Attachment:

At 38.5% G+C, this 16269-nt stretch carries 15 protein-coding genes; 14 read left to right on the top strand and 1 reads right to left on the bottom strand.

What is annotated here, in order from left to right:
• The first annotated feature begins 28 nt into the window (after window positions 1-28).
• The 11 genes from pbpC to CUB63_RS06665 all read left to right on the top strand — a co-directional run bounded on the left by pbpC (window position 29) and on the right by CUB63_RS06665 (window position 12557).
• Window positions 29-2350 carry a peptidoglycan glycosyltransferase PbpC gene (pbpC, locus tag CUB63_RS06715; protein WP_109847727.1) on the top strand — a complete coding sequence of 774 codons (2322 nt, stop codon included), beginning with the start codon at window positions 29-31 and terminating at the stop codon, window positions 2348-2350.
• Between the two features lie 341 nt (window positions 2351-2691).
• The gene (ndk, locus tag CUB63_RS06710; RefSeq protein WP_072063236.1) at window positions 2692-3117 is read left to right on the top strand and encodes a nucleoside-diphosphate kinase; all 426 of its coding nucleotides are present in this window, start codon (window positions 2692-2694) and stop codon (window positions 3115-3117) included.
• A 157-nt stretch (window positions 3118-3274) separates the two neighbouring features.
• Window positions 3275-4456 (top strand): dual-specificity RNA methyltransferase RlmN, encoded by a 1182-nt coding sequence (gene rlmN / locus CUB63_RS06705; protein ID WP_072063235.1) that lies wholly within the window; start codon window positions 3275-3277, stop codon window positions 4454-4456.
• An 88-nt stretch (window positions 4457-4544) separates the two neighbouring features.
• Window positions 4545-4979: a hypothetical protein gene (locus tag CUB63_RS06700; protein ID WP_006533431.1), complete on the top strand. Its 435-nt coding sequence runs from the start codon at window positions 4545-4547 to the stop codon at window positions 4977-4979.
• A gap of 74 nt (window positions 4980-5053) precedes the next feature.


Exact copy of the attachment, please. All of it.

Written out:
At 38.5% G+C, this 16269-nt stretch carries 15 protein-coding genes; 14 read left to right on the top strand and 1 reads right to left on the bottom strand.

What is annotated here, in order from left to right:
• The first annotated feature begins 28 nt into the window (after window positions 1-28).
• The 11 genes from pbpC to CUB63_RS06665 all read left to right on the top strand — a co-directional run bounded on the left by pbpC (window position 29) and on the right by CUB63_RS06665 (window position 12557).
• Window positions 29-2350 carry a peptidoglycan glycosyltransferase PbpC gene (pbpC, locus tag CUB63_RS06715; protein WP_109847727.1) on the top strand — a complete coding sequence of 774 codons (2322 nt, stop codon included), beginning with the start codon at window positions 29-31 and terminating at the stop codon, window positions 2348-2350.
• Between the two features lie 341 nt (window positions 2351-2691).
• The gene (ndk, locus tag CUB63_RS06710; RefSeq protein WP_072063236.1) at window positions 2692-3117 is read left to right on the top strand and encodes a nucleoside-diphosphate kinase; all 426 of its coding nucleotides are present in this window, start codon (window positions 2692-2694) and stop codon (window positions 3115-3117) included.
• A 157-nt stretch (window positions 3118-3274) separates the two neighbouring features.
• Window positions 3275-4456 (top strand): dual-specificity RNA methyltransferase RlmN, encoded by a 1182-nt coding sequence (gene rlmN / locus CUB63_RS06705; protein ID WP_072063235.1) that lies wholly within the window; start codon window positions 3275-3277, stop codon window positions 4454-4456.
• An 88-nt stretch (window positions 4457-4544) separates the two neighbouring features.
• Window positions 4545-4979: a hypothetical protein gene (locus tag CUB63_RS06700; protein ID WP_006533431.1), complete on the top strand. Its 435-nt coding sequence runs from the start codon at window positions 4545-4547 to the stop codon at window positions 4977-4979.
• A gap of 74 nt (window positions 4980-5053) precedes the next feature.